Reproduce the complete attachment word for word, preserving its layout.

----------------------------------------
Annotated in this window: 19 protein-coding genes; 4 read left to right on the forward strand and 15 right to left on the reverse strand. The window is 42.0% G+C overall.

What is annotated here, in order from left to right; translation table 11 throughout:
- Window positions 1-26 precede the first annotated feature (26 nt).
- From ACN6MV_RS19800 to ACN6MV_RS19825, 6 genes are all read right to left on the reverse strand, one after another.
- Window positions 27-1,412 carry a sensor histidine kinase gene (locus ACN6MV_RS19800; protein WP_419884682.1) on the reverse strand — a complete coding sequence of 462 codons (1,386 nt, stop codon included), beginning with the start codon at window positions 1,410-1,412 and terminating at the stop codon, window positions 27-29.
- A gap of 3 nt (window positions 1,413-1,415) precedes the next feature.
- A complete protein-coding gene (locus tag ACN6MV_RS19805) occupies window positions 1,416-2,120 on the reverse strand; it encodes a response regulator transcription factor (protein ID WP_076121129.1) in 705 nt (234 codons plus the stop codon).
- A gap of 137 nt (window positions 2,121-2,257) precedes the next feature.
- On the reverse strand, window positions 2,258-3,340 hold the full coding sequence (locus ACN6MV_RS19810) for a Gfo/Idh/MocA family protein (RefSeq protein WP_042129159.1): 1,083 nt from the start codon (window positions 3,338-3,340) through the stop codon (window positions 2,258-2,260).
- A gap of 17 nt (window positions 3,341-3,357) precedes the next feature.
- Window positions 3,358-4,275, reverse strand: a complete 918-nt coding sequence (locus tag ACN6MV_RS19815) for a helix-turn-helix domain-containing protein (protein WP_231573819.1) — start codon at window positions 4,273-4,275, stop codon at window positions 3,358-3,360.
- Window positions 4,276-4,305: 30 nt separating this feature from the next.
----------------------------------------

Annotated in this window: 19 protein-coding genes; 4 read left to right on the forward strand and 15 right to left on the reverse strand. The window is 42.0% G+C overall.

What is annotated here, in order from left to right; translation table 11 throughout:
- Window positions 1-26 precede the first annotated feature (26 nt).
- From ACN6MV_RS19800 to ACN6MV_RS19825, 6 genes are all read right to left on the reverse strand, one after another.
- Window positions 27-1,412 carry a sensor histidine kinase gene (locus ACN6MV_RS19800; protein WP_419884682.1) on the reverse strand — a complete coding sequence of 462 codons (1,386 nt, stop codon included), beginning with the start codon at window positions 1,410-1,412 and terminating at the stop codon, window positions 27-29.
- A gap of 3 nt (window positions 1,413-1,415) precedes the next feature.
- A complete protein-coding gene (locus tag ACN6MV_RS19805) occupies window positions 1,416-2,120 on the reverse strand; it encodes a response regulator transcription factor (protein ID WP_076121129.1) in 705 nt (234 codons plus the stop codon).
- A gap of 137 nt (window positions 2,121-2,257) precedes the next feature.
- On the reverse strand, window positions 2,258-3,340 hold the full coding sequence (locus ACN6MV_RS19810) for a Gfo/Idh/MocA family protein (RefSeq protein WP_042129159.1): 1,083 nt from the start codon (window positions 3,338-3,340) through the stop codon (window positions 2,258-2,260).
- A gap of 17 nt (window positions 3,341-3,357) precedes the next feature.
- Window positions 3,358-4,275, reverse strand: a complete 918-nt coding sequence (locus tag ACN6MV_RS19815) for a helix-turn-helix domain-containing protein (protein WP_231573819.1) — start codon at window positions 4,273-4,275, stop codon at window positions 3,358-3,360.
- Window positions 4,276-4,305: 30 nt separating this feature from the next.